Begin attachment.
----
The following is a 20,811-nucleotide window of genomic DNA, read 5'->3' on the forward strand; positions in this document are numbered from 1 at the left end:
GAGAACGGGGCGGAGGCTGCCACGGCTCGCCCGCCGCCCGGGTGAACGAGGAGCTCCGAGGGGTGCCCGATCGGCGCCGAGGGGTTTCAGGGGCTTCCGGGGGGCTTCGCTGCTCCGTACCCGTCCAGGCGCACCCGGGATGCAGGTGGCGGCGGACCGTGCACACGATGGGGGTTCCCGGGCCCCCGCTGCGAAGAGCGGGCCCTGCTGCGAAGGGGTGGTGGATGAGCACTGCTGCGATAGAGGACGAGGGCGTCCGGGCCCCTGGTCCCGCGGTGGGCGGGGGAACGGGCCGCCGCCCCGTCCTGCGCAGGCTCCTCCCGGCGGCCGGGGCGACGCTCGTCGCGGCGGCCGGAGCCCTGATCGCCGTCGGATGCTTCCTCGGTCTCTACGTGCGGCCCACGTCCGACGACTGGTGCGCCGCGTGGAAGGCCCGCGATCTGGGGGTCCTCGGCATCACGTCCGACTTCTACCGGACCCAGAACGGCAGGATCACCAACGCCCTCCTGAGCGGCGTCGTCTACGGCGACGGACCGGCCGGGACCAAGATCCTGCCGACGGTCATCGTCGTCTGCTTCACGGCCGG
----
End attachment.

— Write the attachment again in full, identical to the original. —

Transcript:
The following is a 20,811-nucleotide window of genomic DNA, read 5'->3' on the forward strand; positions in this document are numbered from 1 at the left end:
GAGAACGGGGCGGAGGCTGCCACGGCTCGCCCGCCGCCCGGGTGAACGAGGAGCTCCGAGGGGTGCCCGATCGGCGCCGAGGGGTTTCAGGGGCTTCCGGGGGGCTTCGCTGCTCCGTACCCGTCCAGGCGCACCCGGGATGCAGGTGGCGGCGGACCGTGCACACGATGGGGGTTCCCGGGCCCCCGCTGCGAAGAGCGGGCCCTGCTGCGAAGGGGTGGTGGATGAGCACTGCTGCGATAGAGGACGAGGGCGTCCGGGCCCCTGGTCCCGCGGTGGGCGGGGGAACGGGCCGCCGCCCCGTCCTGCGCAGGCTCCTCCCGGCGGCCGGGGCGACGCTCGTCGCGGCGGCCGGAGCCCTGATCGCCGTCGGATGCTTCCTCGGTCTCTACGTGCGGCCCACGTCCGACGACTGGTGCGCCGCGTGGAAGGCCCGCGATCTGGGGGTCCTCGGCATCACGTCCGACTTCTACCGGACCCAGAACGGCAGGATCACCAACGCCCTCCTGAGCGGCGTCGTCTACGGCGACGGACCGGCCGGGACCAAGATCCTGCCGACGGTCATCGTCGTCTGCTTCACGGCCGG